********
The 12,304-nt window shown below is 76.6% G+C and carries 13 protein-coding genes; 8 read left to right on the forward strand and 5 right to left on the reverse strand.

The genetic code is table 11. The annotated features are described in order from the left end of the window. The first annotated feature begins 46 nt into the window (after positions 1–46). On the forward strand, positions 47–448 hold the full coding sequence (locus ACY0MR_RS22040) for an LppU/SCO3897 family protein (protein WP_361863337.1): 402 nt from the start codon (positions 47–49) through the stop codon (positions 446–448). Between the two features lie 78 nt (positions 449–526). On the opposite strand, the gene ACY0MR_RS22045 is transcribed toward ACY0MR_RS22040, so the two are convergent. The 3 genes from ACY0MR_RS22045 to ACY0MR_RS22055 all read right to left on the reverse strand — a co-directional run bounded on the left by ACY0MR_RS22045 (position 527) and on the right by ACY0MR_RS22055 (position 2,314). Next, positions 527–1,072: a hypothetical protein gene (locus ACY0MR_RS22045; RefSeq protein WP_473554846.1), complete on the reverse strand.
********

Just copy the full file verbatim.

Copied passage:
The 12,304-nt window shown below is 76.6% G+C and carries 13 protein-coding genes; 8 read left to right on the forward strand and 5 right to left on the reverse strand.

The genetic code is table 11. The annotated features are described in order from the left end of the window. The first annotated feature begins 46 nt into the window (after positions 1–46). On the forward strand, positions 47–448 hold the full coding sequence (locus ACY0MR_RS22040) for an LppU/SCO3897 family protein (protein WP_361863337.1): 402 nt from the start codon (positions 47–49) through the stop codon (positions 446–448). Between the two features lie 78 nt (positions 449–526). On the opposite strand, the gene ACY0MR_RS22045 is transcribed toward ACY0MR_RS22040, so the two are convergent. The 3 genes from ACY0MR_RS22045 to ACY0MR_RS22055 all read right to left on the reverse strand — a co-directional run bounded on the left by ACY0MR_RS22045 (position 527) and on the right by ACY0MR_RS22055 (position 2,314). Next, positions 527–1,072: a hypothetical protein gene (locus ACY0MR_RS22045; RefSeq protein WP_473554846.1), complete on the reverse strand.